PHILADELPHIA REFLECTIONS
Musings of a Philadelphia Physician who has served the community for six decades

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Stetson

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John Stetson

John B. Stetson started a hat factory in Philadelphia in 1865, and within a few years The Stetson was synonymous with cowboy hats. The quality was good, and the image was perfect for the migration into the West which took place after the Civil War, urged onward by that myth of the noble cowhand so enthusiastically nurtured by Philadelphia authors, books and magazines. From time to time, a Stetson hat could be seen on a Philadelphia head, but for the most part Stetsons were more a factor in Philadelphia commerce than Philadelphia styles.

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It happen one Night

The matter came up recently when someone by that name was asked if he belonged to the hat family, and it turned out that was so. In one of those brief cocktail party encounters, he remarked that what ruined the Stetson hat factory, was John Kennedy appearing at his presidential inaugural -- hatless.

Aside from the fact that young Kennedy's hatlessness did not seem to affect the Texas factory which still makes Stetsons, there is the recollection that hatlessness was pretty stylish fifteen years before the Washington Camelot, both in men and in women. In fact, hatless young women were a Philadelphia style for quite a while before they were a national style.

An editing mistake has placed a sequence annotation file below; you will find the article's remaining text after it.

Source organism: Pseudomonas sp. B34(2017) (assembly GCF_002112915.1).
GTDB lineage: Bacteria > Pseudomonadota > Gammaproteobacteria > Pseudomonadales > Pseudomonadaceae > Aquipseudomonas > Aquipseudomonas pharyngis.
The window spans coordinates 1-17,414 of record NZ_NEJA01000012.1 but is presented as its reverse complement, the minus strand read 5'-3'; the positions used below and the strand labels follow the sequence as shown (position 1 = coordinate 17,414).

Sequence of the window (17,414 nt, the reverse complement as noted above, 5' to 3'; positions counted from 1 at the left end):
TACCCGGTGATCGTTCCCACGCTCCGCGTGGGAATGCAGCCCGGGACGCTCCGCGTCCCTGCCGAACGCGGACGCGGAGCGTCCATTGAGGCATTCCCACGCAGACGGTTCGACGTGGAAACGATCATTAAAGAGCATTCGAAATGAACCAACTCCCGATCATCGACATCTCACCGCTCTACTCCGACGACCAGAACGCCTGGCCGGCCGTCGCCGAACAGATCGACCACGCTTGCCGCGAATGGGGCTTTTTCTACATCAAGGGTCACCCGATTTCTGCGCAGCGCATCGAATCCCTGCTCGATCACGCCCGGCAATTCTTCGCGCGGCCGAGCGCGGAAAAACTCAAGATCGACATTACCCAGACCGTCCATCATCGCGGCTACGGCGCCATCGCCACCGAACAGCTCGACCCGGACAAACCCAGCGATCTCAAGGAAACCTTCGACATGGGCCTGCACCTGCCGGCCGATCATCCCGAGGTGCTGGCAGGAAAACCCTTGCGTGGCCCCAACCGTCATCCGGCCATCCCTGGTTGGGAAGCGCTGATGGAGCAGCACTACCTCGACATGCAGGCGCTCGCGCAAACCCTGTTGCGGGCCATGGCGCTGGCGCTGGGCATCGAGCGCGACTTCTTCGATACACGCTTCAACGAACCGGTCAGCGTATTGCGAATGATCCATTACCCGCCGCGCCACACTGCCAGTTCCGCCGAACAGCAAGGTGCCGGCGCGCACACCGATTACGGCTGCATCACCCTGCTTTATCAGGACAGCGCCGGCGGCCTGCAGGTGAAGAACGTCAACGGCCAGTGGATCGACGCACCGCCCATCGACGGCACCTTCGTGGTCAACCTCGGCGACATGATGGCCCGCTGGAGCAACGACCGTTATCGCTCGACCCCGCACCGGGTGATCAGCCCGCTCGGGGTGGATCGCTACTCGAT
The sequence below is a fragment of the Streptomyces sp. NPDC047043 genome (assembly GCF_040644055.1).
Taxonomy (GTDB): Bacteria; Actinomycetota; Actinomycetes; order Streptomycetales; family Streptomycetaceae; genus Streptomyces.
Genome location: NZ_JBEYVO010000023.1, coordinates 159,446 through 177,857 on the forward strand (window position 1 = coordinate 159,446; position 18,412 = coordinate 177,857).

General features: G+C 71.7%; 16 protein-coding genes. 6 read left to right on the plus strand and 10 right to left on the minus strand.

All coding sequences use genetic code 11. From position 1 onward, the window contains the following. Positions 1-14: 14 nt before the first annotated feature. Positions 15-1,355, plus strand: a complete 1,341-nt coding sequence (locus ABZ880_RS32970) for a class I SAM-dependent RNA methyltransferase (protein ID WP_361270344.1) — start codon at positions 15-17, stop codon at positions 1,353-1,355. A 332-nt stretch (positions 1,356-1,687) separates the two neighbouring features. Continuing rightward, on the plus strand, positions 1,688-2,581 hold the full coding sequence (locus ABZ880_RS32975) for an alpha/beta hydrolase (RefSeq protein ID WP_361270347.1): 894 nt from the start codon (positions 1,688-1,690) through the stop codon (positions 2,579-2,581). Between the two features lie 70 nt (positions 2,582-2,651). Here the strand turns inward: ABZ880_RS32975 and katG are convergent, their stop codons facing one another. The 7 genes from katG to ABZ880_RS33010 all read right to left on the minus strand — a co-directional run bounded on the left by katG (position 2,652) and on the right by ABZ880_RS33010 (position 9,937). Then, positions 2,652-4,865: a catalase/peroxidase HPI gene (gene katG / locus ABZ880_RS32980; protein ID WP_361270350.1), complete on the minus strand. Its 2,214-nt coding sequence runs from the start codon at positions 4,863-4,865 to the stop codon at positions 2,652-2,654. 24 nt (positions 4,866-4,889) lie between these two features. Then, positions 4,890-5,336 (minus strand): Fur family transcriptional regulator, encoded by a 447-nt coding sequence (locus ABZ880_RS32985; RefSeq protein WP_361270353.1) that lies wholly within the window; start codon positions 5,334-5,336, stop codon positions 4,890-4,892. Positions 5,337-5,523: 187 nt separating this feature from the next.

It seems reminiscent of another fable about changing styles, attributed to Clark Gable. The movie star took off his shirt in a movie called "It Happened One Night", revealing bare skin. Undershirts, one is to believe, promptly disappeared from American life. There are those who recollect that undershirts suddenly got hard to find during World War II, and were replaced by T-shirts by the armed forces. There is a strong odor of Publicity Agent about both of these clothing stories, but things have got fairly advanced when even members of the manufacturing family are now repeating the folklore.

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My great grandparents met and worked here in the early 1900s. She told me they worked as "Trimmers" making the hat rim and cutting out bows for four years. She told me she loved working here and didn't want to leave but was getting married and would soon start a family. She was very excited about telling me at Christmas time the factory at Christmas time gave out money, white gloves and candy to their female employees. I even have my great-grandfather Stetson hat hanging in my bedroom. Thank you for allowing me to know more about their past.
Posted by: AM Hogan   |   Aug 22, 2013 12:27 PM
What a wonderful site. I am pleased to find the location of the Stetson factory, in Philadelphia. According to family history, my great-grandfather worked as a hatter for Stetson in the late 1800s and the early 1900s. My great-grandfather never met my father (great-grandfather's first grandchild), but my father told me he found an apprenticeship contract my great-grandfather signed with the Stetson company. I am just starting work on my family genealogy and I plan on adding links to historical tidbits to the work, so the info on this site is a delight. Thank you!
Posted by: Mabel   |   Jun 27, 2012 7:22 AM

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